Because my Grandmother could be a little harsh with her words, my mom did not usually accompany us for our Sunday visits.  It was sort of best for everyone if their relationship was contained to graduations and a very occasional major holiday.  It's likely not ideal, but it worked well for our family.  My mom used her Sunday afternoon to sew and garden while my dad spent Sunday after Sunday visiting his mama.  It was their best attempt at a win/win.  

In many ways, I suppose our Sunday visits were pretty mundane.  My dad usually spent some time doing chores that my grandmother needed help with, much of that time was in the garden.  After my grandfather died of a heart attack in my preschool years, they began to lease out much of the acreage for livestock and tobacco.  However, they still kept a large vegetable garden behind the house, far more than my grandmother and her family could eat.  I think it was what they knew and loved and it just made sense.  It was something they shared.  Every Sunday during the growing season we would leave with an enormous bundle of produce, which we would eat on all week long, until we would return to gather another.  To this day, I can't picture her house without being able to taste the buttery, sweet corn in my mouth.  

At the end of our visits, we generally shared a meal.  My grandmother was a terrible cook.  Well, maybe not terrible, but definitely not gifted.  That didn't stop us from gathering around her table and eating the fruit of her labor, much of it from the garden.  Then we would drive the hour home to face another week of routine.

I could go on and on with memories of my grandmother...her delicious homemade grape juice, my annual summer visits which stretched from one Sunday to the next, the smell of the tobacco barn, the sunset visits on her porch swing, and Little Bit, the chicken chasing farm dog that graced her front porch.  But, in all of those memories, I have very few distinct memories of specific events.  Twice, I remember my dad taking my grandmother off of the farm to do something together. Once we went to the big city of Maysville to buy a new blue Ford tractor.  Another time I remember us heading off to the annual Germantown fair.  Other than that, it was Sunday after ordinary Sunday, all of which bleed together in one beautiful picture of family and duty and routine.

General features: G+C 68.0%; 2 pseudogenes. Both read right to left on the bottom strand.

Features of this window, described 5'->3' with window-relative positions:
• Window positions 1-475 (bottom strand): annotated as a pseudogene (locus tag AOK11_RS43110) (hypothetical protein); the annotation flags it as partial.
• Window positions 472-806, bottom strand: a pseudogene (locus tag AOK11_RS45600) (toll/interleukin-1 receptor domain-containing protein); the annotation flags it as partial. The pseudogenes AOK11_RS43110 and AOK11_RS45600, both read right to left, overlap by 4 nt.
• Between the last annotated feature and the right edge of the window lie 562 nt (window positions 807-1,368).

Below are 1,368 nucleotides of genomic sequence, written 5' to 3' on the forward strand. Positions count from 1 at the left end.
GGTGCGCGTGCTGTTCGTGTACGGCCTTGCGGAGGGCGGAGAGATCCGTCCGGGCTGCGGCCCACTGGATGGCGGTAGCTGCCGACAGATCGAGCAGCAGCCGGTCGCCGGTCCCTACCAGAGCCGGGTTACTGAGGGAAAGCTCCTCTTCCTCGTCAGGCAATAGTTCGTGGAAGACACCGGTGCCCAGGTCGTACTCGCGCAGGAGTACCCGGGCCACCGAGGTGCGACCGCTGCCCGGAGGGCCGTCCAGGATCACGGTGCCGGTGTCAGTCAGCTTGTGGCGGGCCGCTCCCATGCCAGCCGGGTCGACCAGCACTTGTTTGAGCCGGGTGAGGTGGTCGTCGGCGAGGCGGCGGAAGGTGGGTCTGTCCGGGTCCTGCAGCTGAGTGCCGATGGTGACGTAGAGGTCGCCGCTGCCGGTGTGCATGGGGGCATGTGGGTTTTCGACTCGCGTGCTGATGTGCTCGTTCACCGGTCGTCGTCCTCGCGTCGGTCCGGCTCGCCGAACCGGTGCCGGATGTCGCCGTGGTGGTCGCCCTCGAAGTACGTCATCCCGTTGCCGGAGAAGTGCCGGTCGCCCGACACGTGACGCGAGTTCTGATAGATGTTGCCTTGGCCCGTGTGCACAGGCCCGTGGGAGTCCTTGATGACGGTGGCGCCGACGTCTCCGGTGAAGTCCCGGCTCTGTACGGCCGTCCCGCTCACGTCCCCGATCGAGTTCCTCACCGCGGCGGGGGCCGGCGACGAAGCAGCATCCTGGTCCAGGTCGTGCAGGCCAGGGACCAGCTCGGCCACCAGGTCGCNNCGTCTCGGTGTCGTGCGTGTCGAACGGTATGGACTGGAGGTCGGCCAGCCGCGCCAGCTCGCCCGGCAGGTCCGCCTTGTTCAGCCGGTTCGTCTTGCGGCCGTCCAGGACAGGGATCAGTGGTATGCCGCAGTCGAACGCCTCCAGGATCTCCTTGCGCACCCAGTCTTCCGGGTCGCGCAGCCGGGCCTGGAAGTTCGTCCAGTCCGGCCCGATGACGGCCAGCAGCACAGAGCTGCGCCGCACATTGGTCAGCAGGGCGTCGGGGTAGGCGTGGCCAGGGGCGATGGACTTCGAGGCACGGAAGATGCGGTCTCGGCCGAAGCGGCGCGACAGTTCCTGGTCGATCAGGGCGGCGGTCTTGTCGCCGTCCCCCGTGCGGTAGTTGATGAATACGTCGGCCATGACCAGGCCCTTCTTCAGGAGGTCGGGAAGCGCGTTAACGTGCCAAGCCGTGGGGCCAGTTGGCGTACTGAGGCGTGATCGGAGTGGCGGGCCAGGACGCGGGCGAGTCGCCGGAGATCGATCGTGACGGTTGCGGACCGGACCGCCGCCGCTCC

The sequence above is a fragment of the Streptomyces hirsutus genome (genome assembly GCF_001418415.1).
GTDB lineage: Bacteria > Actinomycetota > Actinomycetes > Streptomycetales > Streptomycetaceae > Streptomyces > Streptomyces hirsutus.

So today, in the pattern that my daddy modeled for me, I've come to the USA for an ordinary little visit.  I write this from the extra bedroom of my parent's home, where I'll be spending the next two weeks.  After lots of prayer and prompting by the Holy Spirit, Ryan and I made the decision that we would spend a little money and rearrange our personal family rhythms long enough for me to pay a visit to my daddy...just because.  He's not sick or in failing health.  He's not in trouble.  His not on the verge of some major life change.  He didn't beg me to come.  In fact, he was rather surprised when I asked him if he was up for a visitor.  But, I honestly have no ulterior motive other than just to pay my daddy a visit.

We don't have anything spectacular planned for my time here.  Last night we ate grilled cheese together while watching Wheel of Fortune.  Today, we're planning to go through his coupon stockpile stash and I'll pick out what I want to carry back with me when I leave in a couple of weeks. Then I'll make a list of what's left to buy.  After that, he'll insist I go through his coupons and see which ones I can use.  This weekend, we'll cheer for the best of what's left in the Final Four.  Nothing extraordinary, just some ordinary moments spent together.

My daddy's pretty old-school.  There are lots of things about how we see the world that vary greatly.  We don't always find a ton of common topics to dialogue about and our passions and pursuits are vastly different, but we still enjoy visiting.  I know, beyond a shadow of a doubt that he loves me and he has always been faithful to demonstrate that in his own way.  He is 77 now, and he is as active and healthy as I could hope for him to be.  I believe he could live another decade or two and  I would love that.  But, there are no guarantees and I want to have no regrets about the choices I have made concerning my dad and our relationship.  Two years is a long time to go without a visit...especially with a man who refuses to enter the electronic age, despite my best efforts to tutor him in e-mail and Skype!  Without my mom here to be another set of eyes and ears in his world, I simply wanted to come and tarry for a bit.  This is simply because I understand that relationships aren't always built on extraordinary events.  Often they come one ordinary moment at a time.  That's why I'm here... just because.

Pa and his Campbell grands

Wednesday, March 9, 2016


Today didn’t go like I’d expected.  Let’s be honest, they rarely do.  I awoke this morning after a restless night.  Our youngest came home yesterday complaining of a headache.  He was weepy and increasingly lethargic as the evening wore on.   I was headed to a Bible study I attend, so I gave him a bit of children’s Tylenol from our dwindling supply and headed next door.  Ryan and I made a game plan that he would push the fluids and put him to bed an hour early.  When I arrived home two hours later, Ryan reported that he’d gone to bed without a fight and all was well.